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Where Has The Government Commitment To A National Positive Ageing Strategy Gone

The Irish Senior Citizens Parliament poses the question

Where has the Coalition’s National Positive Ageing Strategy Gone?

Speaking today in Dublin, Mairead Hayes CEO of the Irish Senior Citizens Parliament asked

Where have the promises and the actions to underpin this government’s National Positive Ageing Strategy gone?

Remember the slogan in April 2013 at the launch.

POSITIVE AGEING STARTS NOW

Continuing she said

We in the ISCP embraced the fact that the strategy was aimed not just at older people but at how we care for all the people across the lifecycle.

In Budget 2014 we see no evidence that the government accepts its own strategy. The people who need care and need to be enabled and assisted to care for themselves and others were on the receiving end of the toughest measures in Budget 2014.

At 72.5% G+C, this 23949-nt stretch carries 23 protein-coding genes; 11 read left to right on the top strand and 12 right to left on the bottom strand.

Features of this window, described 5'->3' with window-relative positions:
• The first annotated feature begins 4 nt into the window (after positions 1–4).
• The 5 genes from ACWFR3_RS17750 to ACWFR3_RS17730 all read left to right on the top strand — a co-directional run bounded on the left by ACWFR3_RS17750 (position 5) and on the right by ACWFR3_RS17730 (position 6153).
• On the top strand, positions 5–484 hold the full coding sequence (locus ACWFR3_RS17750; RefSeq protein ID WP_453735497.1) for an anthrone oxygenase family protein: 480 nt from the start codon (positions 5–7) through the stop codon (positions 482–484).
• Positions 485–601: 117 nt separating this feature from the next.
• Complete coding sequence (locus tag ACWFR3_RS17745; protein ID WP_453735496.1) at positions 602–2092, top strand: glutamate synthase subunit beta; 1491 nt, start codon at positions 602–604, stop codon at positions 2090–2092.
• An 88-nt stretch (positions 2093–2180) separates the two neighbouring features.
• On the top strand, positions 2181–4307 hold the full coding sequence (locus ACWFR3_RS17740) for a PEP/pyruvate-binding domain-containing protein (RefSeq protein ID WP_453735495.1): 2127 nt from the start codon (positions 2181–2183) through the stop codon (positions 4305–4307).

Continuing she said

We call on government to re-examine these proposed measures

The sick, the frail, the poor and older people who fit all of these descriptions have had prescription charges increased from €1.50 per item to €2.50 which is a 500% increase since the Minister was appointed. In May 2011 the charge was€0.50 per item and the Minister said he would abolish it. This charge applies to all those who have a medical card.

Government announced they are going to take the Over 70s medical cards from a further 35,000 older people by changes to the eligibility criteria. Last year they took cards from 30,000 older people.

The decision by the Minister for Social Protection to abolish the bereavement grant is a further major blow to older people who have saved for their burials but would have factored in this grant. Death of a loved one is very distressing and for the costs involved we ask the minister to reconsider this measure.

The abolition of the telephone allowance might seem slight in monetary terms however many of the security and monitoring devices which older people have installed  in their homes rely on landlines especially in areas where broad band coverage is poor. Replacements or changes to these systems would be costly and the supply has been affected by severe cuts to the community groups who supply them.

We urge government to reconsider their older, sicker and poorer people of all ages and to reconsider the implementation of these measures.

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